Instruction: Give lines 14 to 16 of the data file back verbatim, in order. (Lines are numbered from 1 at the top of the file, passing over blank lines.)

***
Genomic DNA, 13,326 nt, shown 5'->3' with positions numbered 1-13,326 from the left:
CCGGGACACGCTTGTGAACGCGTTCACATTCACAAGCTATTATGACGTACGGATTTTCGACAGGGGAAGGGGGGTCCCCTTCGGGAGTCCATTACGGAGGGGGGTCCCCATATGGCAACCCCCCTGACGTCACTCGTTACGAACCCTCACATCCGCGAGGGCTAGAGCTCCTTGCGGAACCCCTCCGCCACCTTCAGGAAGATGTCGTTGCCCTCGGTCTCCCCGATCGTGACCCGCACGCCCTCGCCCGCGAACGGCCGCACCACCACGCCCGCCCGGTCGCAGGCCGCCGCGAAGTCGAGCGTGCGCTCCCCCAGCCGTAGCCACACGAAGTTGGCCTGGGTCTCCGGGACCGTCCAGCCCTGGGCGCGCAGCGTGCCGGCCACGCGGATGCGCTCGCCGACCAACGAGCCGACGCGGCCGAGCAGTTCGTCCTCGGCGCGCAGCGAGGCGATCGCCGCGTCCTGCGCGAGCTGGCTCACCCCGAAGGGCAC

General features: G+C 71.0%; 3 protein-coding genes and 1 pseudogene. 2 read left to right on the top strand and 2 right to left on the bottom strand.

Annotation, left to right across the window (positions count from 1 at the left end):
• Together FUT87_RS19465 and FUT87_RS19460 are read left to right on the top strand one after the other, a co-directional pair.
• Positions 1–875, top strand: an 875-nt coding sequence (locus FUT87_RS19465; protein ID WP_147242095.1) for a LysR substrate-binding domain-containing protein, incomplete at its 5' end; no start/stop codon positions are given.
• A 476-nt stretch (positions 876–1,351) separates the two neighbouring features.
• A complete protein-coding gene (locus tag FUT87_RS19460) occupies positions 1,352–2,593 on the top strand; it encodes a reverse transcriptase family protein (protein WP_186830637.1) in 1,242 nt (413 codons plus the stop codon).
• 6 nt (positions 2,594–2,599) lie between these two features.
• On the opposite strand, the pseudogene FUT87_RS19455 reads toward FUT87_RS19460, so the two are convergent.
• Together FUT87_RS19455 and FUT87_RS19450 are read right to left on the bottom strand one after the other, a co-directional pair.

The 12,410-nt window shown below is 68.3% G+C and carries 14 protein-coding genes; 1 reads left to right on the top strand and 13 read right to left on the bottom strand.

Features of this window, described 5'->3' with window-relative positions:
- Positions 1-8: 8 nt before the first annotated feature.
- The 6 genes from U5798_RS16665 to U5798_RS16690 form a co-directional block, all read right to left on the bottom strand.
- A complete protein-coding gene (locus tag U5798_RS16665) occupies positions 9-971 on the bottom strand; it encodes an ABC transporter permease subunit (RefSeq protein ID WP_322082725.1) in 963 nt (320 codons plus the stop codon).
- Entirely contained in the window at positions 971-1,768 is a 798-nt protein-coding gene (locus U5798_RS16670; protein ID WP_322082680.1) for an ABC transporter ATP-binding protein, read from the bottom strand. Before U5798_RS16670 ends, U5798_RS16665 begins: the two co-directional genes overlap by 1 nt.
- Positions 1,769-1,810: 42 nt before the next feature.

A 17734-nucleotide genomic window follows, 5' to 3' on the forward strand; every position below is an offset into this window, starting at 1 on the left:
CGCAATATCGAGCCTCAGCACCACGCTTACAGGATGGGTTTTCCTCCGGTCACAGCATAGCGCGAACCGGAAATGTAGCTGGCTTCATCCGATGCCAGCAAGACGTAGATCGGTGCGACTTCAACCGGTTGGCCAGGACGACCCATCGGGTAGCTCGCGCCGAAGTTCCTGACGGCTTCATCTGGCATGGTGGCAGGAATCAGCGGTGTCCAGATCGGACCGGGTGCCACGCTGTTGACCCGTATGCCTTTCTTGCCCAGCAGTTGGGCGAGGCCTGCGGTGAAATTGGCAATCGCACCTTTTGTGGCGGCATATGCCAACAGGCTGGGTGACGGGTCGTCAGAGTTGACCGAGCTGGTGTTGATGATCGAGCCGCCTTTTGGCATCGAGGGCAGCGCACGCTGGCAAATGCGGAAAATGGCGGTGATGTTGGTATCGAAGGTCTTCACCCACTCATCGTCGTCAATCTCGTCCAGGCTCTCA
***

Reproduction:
- Positions 1-8: 8 nt before the first annotated feature.
- The 6 genes from U5798_RS16665 to U5798_RS16690 form a co-directional block, all read right to left on the bottom strand.
- A complete protein-coding gene (locus tag U5798_RS16665) occupies positions 9-971 on the bottom strand; it encodes an ABC transporter permease subunit (RefSeq protein ID WP_322082725.1) in 963 nt (320 codons plus the stop codon).